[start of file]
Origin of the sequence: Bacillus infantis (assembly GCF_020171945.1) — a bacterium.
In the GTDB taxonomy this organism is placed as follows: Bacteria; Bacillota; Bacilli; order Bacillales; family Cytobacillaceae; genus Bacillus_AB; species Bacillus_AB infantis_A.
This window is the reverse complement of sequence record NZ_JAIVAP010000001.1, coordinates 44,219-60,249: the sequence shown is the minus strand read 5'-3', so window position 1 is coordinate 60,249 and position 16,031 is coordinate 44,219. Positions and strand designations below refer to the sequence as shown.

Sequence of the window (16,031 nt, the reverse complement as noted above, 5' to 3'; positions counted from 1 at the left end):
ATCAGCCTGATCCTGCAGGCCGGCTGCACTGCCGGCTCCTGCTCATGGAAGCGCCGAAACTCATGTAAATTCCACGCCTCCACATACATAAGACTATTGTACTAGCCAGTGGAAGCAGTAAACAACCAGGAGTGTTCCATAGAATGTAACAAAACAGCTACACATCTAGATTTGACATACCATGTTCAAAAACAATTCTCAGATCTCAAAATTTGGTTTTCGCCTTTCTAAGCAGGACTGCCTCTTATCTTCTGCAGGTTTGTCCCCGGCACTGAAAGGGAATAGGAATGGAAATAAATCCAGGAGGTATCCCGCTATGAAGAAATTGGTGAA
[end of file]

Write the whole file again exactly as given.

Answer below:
Origin of the sequence: Bacillus infantis (assembly GCF_020171945.1) — a bacterium.
In the GTDB taxonomy this organism is placed as follows: Bacteria; Bacillota; Bacilli; order Bacillales; family Cytobacillaceae; genus Bacillus_AB; species Bacillus_AB infantis_A.
This window is the reverse complement of sequence record NZ_JAIVAP010000001.1, coordinates 44,219-60,249: the sequence shown is the minus strand read 5'-3', so window position 1 is coordinate 60,249 and position 16,031 is coordinate 44,219. Positions and strand designations below refer to the sequence as shown.

Sequence of the window (16,031 nt, the reverse complement as noted above, 5' to 3'; positions counted from 1 at the left end):
ATCAGCCTGATCCTGCAGGCCGGCTGCACTGCCGGCTCCTGCTCATGGAAGCGCCGAAACTCATGTAAATTCCACGCCTCCACATACATAAGACTATTGTACTAGCCAGTGGAAGCAGTAAACAACCAGGAGTGTTCCATAGAATGTAACAAAACAGCTACACATCTAGATTTGACATACCATGTTCAAAAACAATTCTCAGATCTCAAAATTTGGTTTTCGCCTTTCTAAGCAGGACTGCCTCTTATCTTCTGCAGGTTTGTCCCCGGCACTGAAAGGGAATAGGAATGGAAATAAATCCAGGAGGTATCCCGCTATGAAGAAATTGGTGAA